There has been an extensive history in the development of In Vitro Fertilisation.
This is evident in the scientific discoveries and advances in medical procedures.
In addition, the church and society have made scientific contributions to the debate concerning In Vitro Fertilisation techniques.
The discovering of human ova and sperm during the 1800's provided a greater understanding of the nature and purpose of reproduction.
These significant developments became the moral concern of the church in 1958 when Pope Pius x11 declared human artificial insemination immoral.
The church upheld its moral stance against IVF techniques and Pope john v1 outlined this is 1968 in the encyclical human Vitae.
Despite the churches stance on the issue, the development of In Vitro Fertilisation techniques continued and resulted in the birth of the first IVF baby, Louise Brown in 1978.
This significant development in reproductive Technology created a great need for the establishment of Louise to determine who can and cannot gain access to IVF and GIFT.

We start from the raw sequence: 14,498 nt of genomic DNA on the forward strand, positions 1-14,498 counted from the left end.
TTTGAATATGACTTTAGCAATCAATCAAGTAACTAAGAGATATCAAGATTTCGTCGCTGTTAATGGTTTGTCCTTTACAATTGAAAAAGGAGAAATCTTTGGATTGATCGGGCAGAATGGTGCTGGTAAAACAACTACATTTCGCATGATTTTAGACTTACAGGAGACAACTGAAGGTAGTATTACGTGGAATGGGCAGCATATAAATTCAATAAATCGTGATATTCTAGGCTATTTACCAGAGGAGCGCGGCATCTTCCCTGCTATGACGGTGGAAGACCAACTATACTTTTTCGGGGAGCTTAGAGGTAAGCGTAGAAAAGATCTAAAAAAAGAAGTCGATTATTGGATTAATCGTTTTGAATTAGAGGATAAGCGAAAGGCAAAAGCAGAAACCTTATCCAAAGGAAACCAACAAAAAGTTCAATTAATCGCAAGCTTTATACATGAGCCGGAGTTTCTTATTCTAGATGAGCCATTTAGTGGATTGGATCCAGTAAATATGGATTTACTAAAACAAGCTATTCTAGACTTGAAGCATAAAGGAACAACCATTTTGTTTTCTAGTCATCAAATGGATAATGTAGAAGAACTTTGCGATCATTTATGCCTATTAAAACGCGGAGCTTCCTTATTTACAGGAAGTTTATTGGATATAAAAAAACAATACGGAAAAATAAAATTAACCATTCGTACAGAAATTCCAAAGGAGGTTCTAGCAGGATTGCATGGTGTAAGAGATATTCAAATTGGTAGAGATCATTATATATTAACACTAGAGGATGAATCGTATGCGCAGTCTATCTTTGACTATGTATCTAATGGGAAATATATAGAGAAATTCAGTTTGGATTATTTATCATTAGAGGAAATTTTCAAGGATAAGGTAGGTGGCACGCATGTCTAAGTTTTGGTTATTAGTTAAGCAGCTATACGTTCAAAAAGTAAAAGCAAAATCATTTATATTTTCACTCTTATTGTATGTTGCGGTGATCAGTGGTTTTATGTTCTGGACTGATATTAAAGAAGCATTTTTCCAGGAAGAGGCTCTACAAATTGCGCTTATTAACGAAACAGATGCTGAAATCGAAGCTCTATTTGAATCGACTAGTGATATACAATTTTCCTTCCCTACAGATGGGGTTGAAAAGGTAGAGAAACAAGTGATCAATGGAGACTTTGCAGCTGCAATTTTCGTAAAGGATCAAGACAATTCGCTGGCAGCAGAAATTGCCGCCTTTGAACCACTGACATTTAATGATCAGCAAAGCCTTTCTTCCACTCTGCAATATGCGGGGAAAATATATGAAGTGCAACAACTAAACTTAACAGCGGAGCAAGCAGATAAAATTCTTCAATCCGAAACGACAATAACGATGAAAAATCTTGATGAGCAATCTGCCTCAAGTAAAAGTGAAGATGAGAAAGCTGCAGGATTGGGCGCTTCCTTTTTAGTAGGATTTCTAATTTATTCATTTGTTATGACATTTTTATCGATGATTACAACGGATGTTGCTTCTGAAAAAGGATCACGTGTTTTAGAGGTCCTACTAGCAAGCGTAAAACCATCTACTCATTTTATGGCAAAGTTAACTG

( gamete Intra - fallopian tube transfer)
In vitro Fertilisation is Latin for "in Glass".
In Vitro Fertilisation, which throughout this essay will be represented by IVF, is one type of reproductive technology.
The practice of IVF involves the removal of male and female gametes that are fused together outside of the body and the Zygote (fertilised ova) is then implanted into the uterus in the hope that implantation will occur.
In order for this to occur the male usual is expected to produce sperm through masturbation, which that itself is considered to violate the unitive and procreative meaning of the conjugal act.
IVF was originally used by couples experiencing difficulty in conceiving children due to a blockage in the fallopian tubes.
The new reproductive technology allows pregnancy to occur without the process of the conjugal act.